1MeteoSwiss, Aerological Station, Les Invuardes, CH-1530 Payerne, Switzerland
2Laboratory of Atmospheric Chemistry, Paul Scherrer Institut, CH-5232 Villigen PSI, Switzerland
3Swiss Federal Laboratories for Materials Testing and Research, Überlandstrasse 129, CH-8600 Dübendorf, Switzerland
4University of California, San Diego, 9500 Gilman Drive, MC 0221, La Jolla, CA 92093-0221, USA
5Chemical Institute, Copenhagen University, DK-2100 Copenhagen, Denmark
6Laboratory of Radio- and Environmental Chemistry, Paul Scherrer Institut, CH-5232 Villigen PSI, Switzerland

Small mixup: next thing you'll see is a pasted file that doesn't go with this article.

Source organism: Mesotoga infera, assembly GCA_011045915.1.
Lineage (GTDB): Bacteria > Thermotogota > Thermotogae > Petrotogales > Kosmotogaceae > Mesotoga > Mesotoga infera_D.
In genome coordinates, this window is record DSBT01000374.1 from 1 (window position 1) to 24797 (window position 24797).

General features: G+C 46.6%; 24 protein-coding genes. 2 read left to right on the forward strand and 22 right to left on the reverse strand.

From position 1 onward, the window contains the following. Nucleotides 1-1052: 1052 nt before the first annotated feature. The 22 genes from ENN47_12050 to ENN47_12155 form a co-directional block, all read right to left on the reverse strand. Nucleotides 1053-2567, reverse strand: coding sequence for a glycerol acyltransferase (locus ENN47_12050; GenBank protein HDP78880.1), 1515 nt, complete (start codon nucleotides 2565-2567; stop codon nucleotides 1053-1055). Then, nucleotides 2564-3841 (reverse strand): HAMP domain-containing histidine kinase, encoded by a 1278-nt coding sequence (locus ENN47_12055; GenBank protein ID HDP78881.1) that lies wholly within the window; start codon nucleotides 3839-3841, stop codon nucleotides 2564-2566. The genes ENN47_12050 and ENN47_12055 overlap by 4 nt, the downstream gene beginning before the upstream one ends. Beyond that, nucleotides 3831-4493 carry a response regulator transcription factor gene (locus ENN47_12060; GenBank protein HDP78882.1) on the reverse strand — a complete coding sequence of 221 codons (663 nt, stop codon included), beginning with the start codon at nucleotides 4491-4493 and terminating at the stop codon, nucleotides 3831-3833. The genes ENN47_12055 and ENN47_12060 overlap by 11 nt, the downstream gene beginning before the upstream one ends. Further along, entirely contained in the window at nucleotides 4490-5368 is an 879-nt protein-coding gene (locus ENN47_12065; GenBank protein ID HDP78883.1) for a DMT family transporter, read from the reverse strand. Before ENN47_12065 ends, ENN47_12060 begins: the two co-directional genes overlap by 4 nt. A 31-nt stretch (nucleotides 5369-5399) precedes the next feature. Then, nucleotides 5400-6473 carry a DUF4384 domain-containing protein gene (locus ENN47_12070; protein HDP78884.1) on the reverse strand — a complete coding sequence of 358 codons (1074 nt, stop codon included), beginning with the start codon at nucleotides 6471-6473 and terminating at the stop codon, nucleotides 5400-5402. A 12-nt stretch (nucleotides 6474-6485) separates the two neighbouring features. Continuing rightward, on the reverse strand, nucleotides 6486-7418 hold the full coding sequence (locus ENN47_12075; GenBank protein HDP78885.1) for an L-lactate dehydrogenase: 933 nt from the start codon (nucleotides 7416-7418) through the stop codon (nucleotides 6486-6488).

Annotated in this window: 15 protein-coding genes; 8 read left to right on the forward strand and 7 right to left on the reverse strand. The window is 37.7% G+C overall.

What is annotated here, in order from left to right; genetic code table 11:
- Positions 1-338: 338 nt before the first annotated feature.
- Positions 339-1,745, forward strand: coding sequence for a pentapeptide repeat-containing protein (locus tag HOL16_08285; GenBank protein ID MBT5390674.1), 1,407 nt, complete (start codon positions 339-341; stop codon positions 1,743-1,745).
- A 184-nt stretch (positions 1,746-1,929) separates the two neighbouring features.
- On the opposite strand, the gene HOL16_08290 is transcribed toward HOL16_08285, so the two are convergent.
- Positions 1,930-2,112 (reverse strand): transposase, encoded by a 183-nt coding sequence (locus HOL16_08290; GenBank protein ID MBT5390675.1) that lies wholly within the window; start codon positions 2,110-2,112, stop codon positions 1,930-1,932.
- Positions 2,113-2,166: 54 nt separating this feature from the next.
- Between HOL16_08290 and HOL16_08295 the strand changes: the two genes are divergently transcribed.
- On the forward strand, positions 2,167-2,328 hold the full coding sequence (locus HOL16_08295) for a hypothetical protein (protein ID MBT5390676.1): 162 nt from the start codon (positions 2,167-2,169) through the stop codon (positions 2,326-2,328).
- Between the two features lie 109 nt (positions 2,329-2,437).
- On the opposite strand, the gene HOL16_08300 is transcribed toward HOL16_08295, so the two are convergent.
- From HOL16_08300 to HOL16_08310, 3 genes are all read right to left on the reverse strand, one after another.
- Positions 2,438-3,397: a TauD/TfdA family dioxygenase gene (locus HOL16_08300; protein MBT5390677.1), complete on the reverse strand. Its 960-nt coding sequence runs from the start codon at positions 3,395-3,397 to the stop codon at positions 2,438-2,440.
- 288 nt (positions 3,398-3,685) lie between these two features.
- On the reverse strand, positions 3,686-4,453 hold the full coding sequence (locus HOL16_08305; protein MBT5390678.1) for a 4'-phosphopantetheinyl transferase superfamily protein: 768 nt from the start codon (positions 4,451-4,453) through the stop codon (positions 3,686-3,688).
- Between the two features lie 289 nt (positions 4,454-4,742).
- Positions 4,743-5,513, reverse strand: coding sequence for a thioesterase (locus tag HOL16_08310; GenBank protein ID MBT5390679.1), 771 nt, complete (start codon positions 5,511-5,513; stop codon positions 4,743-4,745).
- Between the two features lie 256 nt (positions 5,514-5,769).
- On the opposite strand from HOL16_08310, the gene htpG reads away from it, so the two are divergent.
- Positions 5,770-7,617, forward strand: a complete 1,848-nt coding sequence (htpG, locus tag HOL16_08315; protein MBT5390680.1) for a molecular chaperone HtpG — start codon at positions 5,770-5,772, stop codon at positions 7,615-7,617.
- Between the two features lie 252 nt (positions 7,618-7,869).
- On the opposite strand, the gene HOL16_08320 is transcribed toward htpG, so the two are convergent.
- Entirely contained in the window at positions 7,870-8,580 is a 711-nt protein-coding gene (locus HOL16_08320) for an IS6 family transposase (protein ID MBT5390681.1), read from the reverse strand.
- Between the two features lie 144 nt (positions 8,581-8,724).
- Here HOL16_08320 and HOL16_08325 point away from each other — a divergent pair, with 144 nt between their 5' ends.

Abstract. Scattering and absorption coefficients have been measured continuously at several wavelengths since March 2001 at the high altitude site Jungfraujoch (3580ma.s.l.). From these data, the wavelength dependences of the Ångström exponent and particularly of the single scattering albedo are determined. While the exponent of the single scattering albedo usually increases with wavelength, it decreases with wavelength during Saharan dust events (SDE) due to the greater size of the mineral aerosol particles and their different chemical composition. This change in the sign of the single scattering exponent turns out to be a sensitive means for detecting Saharan dust events. The occurrence of SDE detected by this new method was confirmed by visual inspection of filter colors and by studying long-range back-trajectories. An examination of SDE over a 22-month period shows that SDE are more frequent during the March-June period as well as during October and November. The trajectory analysis indicated a mean traveling time of 96.5h, with the most important source countries situated in the northern and north-western part of the Saharan desert. Most of the SDE do not lead to a detectable increase of the 48-h total suspended particulate matter (TSP) concentration at the Jungfraujoch. During Saharan dust events, the average contribution of this dust to hourly TSP at the Jungfraujoch is 16µg/m3, which corresponds to an annual mean of 0.8µg/m3 or 24% of TSP.